Never Say Die
An assembly for Easter
by Brian Radcliffe
Suitable for Whole School (Sec)
To encourage us to consider ways to cope with discouragement and the temptation to give up.
Preparation and materials
- You will need a leader and three readers.
Leader (dramatically): Never say die!
Pause for effect.
You can imagine the hero or heroine standing, fist punching the air, defiant in the face of seemingly overwhelming odds. The battle may apparently be lost, the cause defeated, the end in sight, but never, ever will he or she admit it, even on the point of death.
Never say die!
Pause for effect.
And what of those who supported him or her? The men and women who left their homes and families, gambled their security and invested their time and energy into the vision that inspired them? Didn’t it feel like the end for them? Weren’t they now left alone, powerless, defeated, bereft? How could they join in the defiant cry?
Never say die!
Pause for effect.
Reader 1: This is just like the Easter story that Christians retell year after year. The story is all about a man called Jesus who challenged the status quo, turned the values of society upside down, offered a way to bridge the natural and the supernatural world and is now close to death, hanging on a cross for criminals. Watching him die are the men and women who followed him, supported him and learned from him. At this moment, none of them could say, ‘Never say die!’ In fact, the crux of the story comes when the hero himself, Jesus on the cross, cries out the words, ‘It is finished!’
Reader 2: So, was it the end? Did the Friday that we call Good Friday mark the end of the Jesus story? Did his followers slink off home, defeated and dispirited? Maybe so, for a couple of days. Then, as the Bible relates, Jesus was raised again to life on the Sunday morning, a new life that somehow broke through all human understanding of what it meant to die.
Reader 3: For Christians, the death and resurrection of Jesus lie at the heart of what it means to be truly human. Why? Because Christians believe that every barrier that might be placed between turning evil to good, between lies and truth, between slavery and freedom, and ultimately, between God and humanity, was broken down on that first Easter Sunday morning. For Christians, the Easter story represents hope of a new start, a new direction, a new future and the opportunity to be truly fulfilled humans.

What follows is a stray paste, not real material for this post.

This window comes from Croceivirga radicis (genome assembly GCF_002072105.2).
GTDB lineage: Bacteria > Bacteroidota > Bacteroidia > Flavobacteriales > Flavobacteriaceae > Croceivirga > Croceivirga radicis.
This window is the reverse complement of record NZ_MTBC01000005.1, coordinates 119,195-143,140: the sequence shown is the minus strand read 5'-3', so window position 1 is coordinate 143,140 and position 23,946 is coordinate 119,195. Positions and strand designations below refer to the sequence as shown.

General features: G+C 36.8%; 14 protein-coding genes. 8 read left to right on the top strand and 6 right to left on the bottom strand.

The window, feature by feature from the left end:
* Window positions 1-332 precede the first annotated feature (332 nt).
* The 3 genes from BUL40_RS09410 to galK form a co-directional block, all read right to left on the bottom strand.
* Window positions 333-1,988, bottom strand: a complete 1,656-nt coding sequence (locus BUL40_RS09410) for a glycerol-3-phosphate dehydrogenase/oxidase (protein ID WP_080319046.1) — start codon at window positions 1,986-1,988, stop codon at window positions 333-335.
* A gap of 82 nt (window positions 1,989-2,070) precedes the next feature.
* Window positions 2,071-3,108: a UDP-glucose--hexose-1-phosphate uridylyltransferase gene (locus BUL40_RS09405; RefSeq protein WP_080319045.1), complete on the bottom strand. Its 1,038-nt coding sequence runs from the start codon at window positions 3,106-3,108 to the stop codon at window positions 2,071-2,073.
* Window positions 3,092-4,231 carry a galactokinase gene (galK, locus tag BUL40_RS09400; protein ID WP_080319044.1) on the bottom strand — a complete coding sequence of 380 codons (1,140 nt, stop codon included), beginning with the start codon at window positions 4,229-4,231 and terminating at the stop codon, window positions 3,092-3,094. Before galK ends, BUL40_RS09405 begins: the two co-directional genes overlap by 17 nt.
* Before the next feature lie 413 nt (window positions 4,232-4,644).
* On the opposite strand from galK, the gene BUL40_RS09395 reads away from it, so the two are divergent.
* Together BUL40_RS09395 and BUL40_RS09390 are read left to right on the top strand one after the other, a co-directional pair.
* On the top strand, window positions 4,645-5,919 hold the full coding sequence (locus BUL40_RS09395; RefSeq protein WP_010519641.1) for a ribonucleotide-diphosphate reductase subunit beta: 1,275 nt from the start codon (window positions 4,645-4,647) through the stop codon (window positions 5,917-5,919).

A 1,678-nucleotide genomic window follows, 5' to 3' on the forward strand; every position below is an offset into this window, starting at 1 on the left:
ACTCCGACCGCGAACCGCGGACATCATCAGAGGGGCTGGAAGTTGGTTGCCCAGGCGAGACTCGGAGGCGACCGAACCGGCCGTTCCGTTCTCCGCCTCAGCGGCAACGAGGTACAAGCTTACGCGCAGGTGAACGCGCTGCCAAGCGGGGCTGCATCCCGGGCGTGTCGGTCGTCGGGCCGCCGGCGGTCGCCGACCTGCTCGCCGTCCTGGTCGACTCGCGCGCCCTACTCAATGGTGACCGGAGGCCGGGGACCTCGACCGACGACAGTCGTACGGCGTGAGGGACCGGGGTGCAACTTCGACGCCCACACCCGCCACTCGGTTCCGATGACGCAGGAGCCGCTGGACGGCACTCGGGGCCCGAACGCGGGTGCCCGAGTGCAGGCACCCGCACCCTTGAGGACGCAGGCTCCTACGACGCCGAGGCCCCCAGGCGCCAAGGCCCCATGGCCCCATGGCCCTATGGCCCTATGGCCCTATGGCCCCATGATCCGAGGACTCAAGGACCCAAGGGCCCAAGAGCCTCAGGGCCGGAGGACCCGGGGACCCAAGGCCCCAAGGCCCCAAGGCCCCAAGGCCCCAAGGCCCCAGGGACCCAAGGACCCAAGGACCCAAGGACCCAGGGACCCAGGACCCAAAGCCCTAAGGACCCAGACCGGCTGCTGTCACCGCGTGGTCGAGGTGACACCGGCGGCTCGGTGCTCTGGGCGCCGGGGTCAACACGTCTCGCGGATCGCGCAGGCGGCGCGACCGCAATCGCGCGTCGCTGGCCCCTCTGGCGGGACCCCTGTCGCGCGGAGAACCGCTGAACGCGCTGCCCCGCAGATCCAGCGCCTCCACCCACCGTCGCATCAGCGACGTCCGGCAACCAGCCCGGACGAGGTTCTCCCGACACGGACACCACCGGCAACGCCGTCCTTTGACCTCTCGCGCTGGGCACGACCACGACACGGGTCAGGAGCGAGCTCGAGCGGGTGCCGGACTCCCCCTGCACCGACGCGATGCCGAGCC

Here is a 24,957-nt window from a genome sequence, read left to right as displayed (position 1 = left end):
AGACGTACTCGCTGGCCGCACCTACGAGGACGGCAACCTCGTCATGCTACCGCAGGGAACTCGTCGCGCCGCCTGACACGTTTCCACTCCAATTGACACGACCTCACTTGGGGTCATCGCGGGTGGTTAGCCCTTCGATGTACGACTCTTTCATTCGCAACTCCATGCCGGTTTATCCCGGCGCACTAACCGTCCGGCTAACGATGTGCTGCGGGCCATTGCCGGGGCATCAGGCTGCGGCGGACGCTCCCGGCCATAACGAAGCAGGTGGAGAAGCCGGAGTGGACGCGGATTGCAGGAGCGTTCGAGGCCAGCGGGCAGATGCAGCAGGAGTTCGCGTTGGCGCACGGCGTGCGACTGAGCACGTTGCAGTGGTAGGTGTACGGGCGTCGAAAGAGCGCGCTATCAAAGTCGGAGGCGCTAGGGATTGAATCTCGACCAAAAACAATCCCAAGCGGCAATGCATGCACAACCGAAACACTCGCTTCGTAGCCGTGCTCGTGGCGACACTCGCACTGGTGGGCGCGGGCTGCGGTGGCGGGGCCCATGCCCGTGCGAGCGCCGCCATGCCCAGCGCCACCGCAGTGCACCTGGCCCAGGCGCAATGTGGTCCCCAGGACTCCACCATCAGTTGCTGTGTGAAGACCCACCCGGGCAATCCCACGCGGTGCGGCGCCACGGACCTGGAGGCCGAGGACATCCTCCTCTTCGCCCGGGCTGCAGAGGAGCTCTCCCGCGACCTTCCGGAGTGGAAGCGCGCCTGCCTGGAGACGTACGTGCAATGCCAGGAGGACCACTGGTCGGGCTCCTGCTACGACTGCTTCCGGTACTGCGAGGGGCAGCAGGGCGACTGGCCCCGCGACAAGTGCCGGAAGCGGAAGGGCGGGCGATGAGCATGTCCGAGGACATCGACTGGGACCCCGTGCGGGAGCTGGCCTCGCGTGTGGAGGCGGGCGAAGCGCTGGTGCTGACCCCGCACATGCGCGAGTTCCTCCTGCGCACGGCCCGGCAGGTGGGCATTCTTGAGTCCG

Time for reflection
Leader: You may share a belief in that Christian message of hope. You may follow another faith or believe that human resources alone are enough. Yet there is something for all of us in the Easter story. Every one of us has experienced times when we felt so discouraged, so let down by other people that we felt there was no way out. A bit like those followers of Jesus on that first Good Friday.
So, what do we do when we feel that way? Some of us will retreat into ourselves, isolating ourselves from friends and family, fearful of every relationship. Others will bury their heads in media, choosing to live in a world that offers no threat or criticism. It’s a way to numb the experience of the real world. Alcohol and drugs are another way of numbing feelings, but these always carry side effects. Sadly, there are some people who cannot face the world any more and are tempted to take their own lives. All because it seems like the end, all because there appears to be no way out. The Good Friday feeling.
Easter is a story of hope. Easter tells us that, however bad our situation might appear to be, there is a way forward, even if we can’t see it at the moment. It’s a ‘never say die’ story, but it needs to be fleshed out for us as individuals. It needs to be tangible. So, where might our hope come from?
Let’s start with people. It’s easy to feel like you’re on your own. But what about others? Can you spot anyone else who’s caught in the Friday feeling? Why not be the person who brings their loneliness to an end? If you can bring hope to them, maybe the hope will rub off on you. We start by making ourselves look outwards rather than inwards.
Next, let’s look at ourselves, at the resources we still have, at our positive points and at our achievements. As with our reaction to people, our initial response will probably be that we are worth nothing, have achieved nothing and can see no chance of change. That’s never true. We need to take an honest look.
Let’s start with today. Let’s think of three sights, words and experiences that have brought us a measure of satisfaction or pleasure, or stimulated us to think. They’re worth sharing and pointing out to others who may take pleasure in them. We do have something to offer.
Now let’s think about the week that’s gone by. What did we achieve, however slight the achievement might appear? What did we learn? Whose life is a little different because we were with them? Let’s look away from the negatives that are dragging us down and deliberately search for the positives.
Finally, there is always prayer. It may be prayer to the God you believe in. It may be prayer to the God you don’t know. It may even be prayer that has no known destination. Many people, of all ages, have found that praying can have remarkable results.
This assembly has been about Easter. Remember, it may feel like Friday now, but, as the old saying goes, ‘Sunday’s coming!’
Thank you for the inspiration and hope that we can take from the Easter story.
Remind us of that Sunday whenever we feel trapped in the Good Friday feeling.